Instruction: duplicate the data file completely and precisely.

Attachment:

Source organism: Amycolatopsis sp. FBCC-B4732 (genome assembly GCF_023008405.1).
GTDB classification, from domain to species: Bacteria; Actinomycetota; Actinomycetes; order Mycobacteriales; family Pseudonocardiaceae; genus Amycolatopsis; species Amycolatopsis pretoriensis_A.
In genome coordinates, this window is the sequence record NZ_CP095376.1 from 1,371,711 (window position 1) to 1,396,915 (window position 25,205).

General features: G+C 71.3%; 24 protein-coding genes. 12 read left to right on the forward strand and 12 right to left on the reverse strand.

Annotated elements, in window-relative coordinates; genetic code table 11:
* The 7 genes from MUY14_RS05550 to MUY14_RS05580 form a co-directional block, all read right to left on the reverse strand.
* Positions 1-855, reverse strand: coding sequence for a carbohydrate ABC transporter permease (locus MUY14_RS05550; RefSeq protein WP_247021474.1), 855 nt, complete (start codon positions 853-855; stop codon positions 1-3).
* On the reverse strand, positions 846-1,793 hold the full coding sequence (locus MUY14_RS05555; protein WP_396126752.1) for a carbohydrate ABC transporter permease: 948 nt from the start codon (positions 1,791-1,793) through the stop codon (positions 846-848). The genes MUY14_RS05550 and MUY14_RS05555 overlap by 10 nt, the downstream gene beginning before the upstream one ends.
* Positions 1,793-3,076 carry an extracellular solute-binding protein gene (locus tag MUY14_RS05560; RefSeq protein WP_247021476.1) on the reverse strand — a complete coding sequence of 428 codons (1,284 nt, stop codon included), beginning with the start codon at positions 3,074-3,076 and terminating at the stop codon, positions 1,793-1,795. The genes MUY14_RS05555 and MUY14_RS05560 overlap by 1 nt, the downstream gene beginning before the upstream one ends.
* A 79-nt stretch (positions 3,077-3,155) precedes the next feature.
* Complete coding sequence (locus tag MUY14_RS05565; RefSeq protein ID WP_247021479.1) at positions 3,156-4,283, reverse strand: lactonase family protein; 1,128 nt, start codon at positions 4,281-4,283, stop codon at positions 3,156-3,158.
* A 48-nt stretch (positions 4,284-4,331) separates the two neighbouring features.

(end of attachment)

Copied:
Source organism: Amycolatopsis sp. FBCC-B4732 (genome assembly GCF_023008405.1).
GTDB classification, from domain to species: Bacteria; Actinomycetota; Actinomycetes; order Mycobacteriales; family Pseudonocardiaceae; genus Amycolatopsis; species Amycolatopsis pretoriensis_A.
In genome coordinates, this window is the sequence record NZ_CP095376.1 from 1,371,711 (window position 1) to 1,396,915 (window position 25,205).

General features: G+C 71.3%; 24 protein-coding genes. 12 read left to right on the forward strand and 12 right to left on the reverse strand.

Annotated elements, in window-relative coordinates; genetic code table 11:
* The 7 genes from MUY14_RS05550 to MUY14_RS05580 form a co-directional block, all read right to left on the reverse strand.
* Positions 1-855, reverse strand: coding sequence for a carbohydrate ABC transporter permease (locus MUY14_RS05550; RefSeq protein WP_247021474.1), 855 nt, complete (start codon positions 853-855; stop codon positions 1-3).
* On the reverse strand, positions 846-1,793 hold the full coding sequence (locus MUY14_RS05555; protein WP_396126752.1) for a carbohydrate ABC transporter permease: 948 nt from the start codon (positions 1,791-1,793) through the stop codon (positions 846-848). The genes MUY14_RS05550 and MUY14_RS05555 overlap by 10 nt, the downstream gene beginning before the upstream one ends.
* Positions 1,793-3,076 carry an extracellular solute-binding protein gene (locus tag MUY14_RS05560; RefSeq protein WP_247021476.1) on the reverse strand — a complete coding sequence of 428 codons (1,284 nt, stop codon included), beginning with the start codon at positions 3,074-3,076 and terminating at the stop codon, positions 1,793-1,795. The genes MUY14_RS05555 and MUY14_RS05560 overlap by 1 nt, the downstream gene beginning before the upstream one ends.
* A 79-nt stretch (positions 3,077-3,155) precedes the next feature.
* Complete coding sequence (locus tag MUY14_RS05565; RefSeq protein ID WP_247021479.1) at positions 3,156-4,283, reverse strand: lactonase family protein; 1,128 nt, start codon at positions 4,281-4,283, stop codon at positions 3,156-3,158.
* A 48-nt stretch (positions 4,284-4,331) separates the two neighbouring features.